The home and corporate videoconferencing business will grow as a result of falling camera and component prices and active support from the software and PC industry, according to the new report from market research firm Cahners In-Stat.
However, the market for PC or "networked" cameras will not reach its potential until the corporate market fully embraces networked videoconferencing and upgrades existing computers with digital cameras, the study found.
The market will grow from $140 million in revenues in 1998 to $935 million by 2002, according to Cahners InStat. This growth will be mainly consumer-driven, since large corporate customers will shy away from costly upgrades and early adoption of videoconferencing equipment.
To date, even mainstream computer users have stayed away from using PCs to send images or video, deterred by the complex technology and the high prices for cameras and PCs. But the same factors that have driven down computer prices, namely plummeting component costs and integrated chips which perform several functions, are also driving down imaging hardware prices.
For example, high-end "megapixel" cameras which take pictures of resolutions higher than 1 million pixels were introduced to the market last year priced at more than $1,000. Today, two megapixel digital cameras are hitting the market at that price, driving one megapixel cameras below $400. These price drops will eventually result in $40 entry-level low-resolution cameras with integrated chips, according to the new report.
This consumer-friendly pricing will in turn drive sales, with the market growing sharply through 2003, according to Mark Kirstein, vice president of research for Cahners In-Stat. "Today you can get a [Nintendo] Gameboy camera for $40 which is a low-resolution camera that pleases kids, but would not be used for videoconferencing," he said. By 2001 consumers will be able to buy a $40 camera for video conferencing equal to today's entry-level cameras which can be bought for between $70 and $150.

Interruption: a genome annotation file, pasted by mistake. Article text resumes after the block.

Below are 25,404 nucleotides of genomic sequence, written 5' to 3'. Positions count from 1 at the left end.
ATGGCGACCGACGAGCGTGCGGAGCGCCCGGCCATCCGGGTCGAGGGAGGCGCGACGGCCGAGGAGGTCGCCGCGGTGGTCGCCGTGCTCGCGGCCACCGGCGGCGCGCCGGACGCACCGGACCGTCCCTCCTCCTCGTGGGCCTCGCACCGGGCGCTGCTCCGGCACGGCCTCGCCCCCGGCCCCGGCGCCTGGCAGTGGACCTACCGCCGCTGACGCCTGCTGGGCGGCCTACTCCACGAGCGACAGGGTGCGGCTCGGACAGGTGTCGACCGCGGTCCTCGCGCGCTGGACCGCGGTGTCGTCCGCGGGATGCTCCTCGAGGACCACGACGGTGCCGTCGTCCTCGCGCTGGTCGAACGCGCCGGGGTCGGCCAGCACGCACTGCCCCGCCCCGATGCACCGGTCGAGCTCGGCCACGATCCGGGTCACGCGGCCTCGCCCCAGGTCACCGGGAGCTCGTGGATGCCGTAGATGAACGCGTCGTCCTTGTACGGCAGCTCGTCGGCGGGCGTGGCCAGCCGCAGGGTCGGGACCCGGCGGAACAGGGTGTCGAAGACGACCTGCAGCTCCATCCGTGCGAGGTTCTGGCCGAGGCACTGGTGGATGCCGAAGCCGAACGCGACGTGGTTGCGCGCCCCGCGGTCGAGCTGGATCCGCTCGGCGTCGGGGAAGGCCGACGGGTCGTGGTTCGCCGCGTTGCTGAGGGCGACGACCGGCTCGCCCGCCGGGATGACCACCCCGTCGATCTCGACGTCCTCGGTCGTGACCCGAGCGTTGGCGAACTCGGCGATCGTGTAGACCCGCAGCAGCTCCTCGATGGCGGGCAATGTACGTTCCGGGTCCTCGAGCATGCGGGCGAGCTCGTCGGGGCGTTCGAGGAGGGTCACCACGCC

In addition, once high-speed Internet access becomes more prevalent among households, videoconferencing will become practical for more home PC users, Kirstein said. By 2002, 45 million homes will have installed high-speed modems, the study found, which will drive adoption of network-based applications like videoconferencing. In the meantime, video email, which is less of a bandwidth hog, will remain the "killer app" for PC cameras.
"Video email removes bandwidth as a barrier, and provides some level of utility that you don't have right now," he said.
Moreover, widespread industry support from PC and software companies will drive consumer interest and adoption. Microsoft, for instance, said last week at its WinHec developers conference, that one of the major reasons it is retooling its Windows 98 operating system for an update in 2000 is to include enhanced support for digital imaging. In addition, Intel executives at the conference said increased interest in digital imaging will drive sales of high-end computers with Pentium III processors.
"I predict that editing and publishing pictures will be major growth drivers for our industry in the next couple of years if we can make it easy for users," said Carl Stork, Microsoft general manager, in a keynote speech last week at the show. Simplifying connecting the PC to the camera and the download process is an important way to make digital imaging more appealing to PC users, he said.
Along those lines, most cameras will use the USB port for connection, rather than serial or parallel ports, which are more complicated to use, the report found. By the end of 2000, 80 percent of digital cameras will be USB-compliant, migrating to the IEEE 1394 "FireWire" connection scheme after 2000.
PC companies will increasingly bundle digital cameras with their computers, the new report found, although large organizations will be slow to include cameras with new PCs and upgrade older PCs to enable videoconferencing.
In fact, the corporate market, which still makes up the majority of PC and peripheral sales, will be a major stumbling block for PC camera acceptance, the study found. Large organizations will be slow to upgrade older PCs to work with PC cameras, Kirstein said, until there is a proven return on the investment.
"Consumers buy things because they are fun or interesting, corporations move to things because there is a return on investment," he said. "The market isn't ready," for corporate videoconferencing, he added.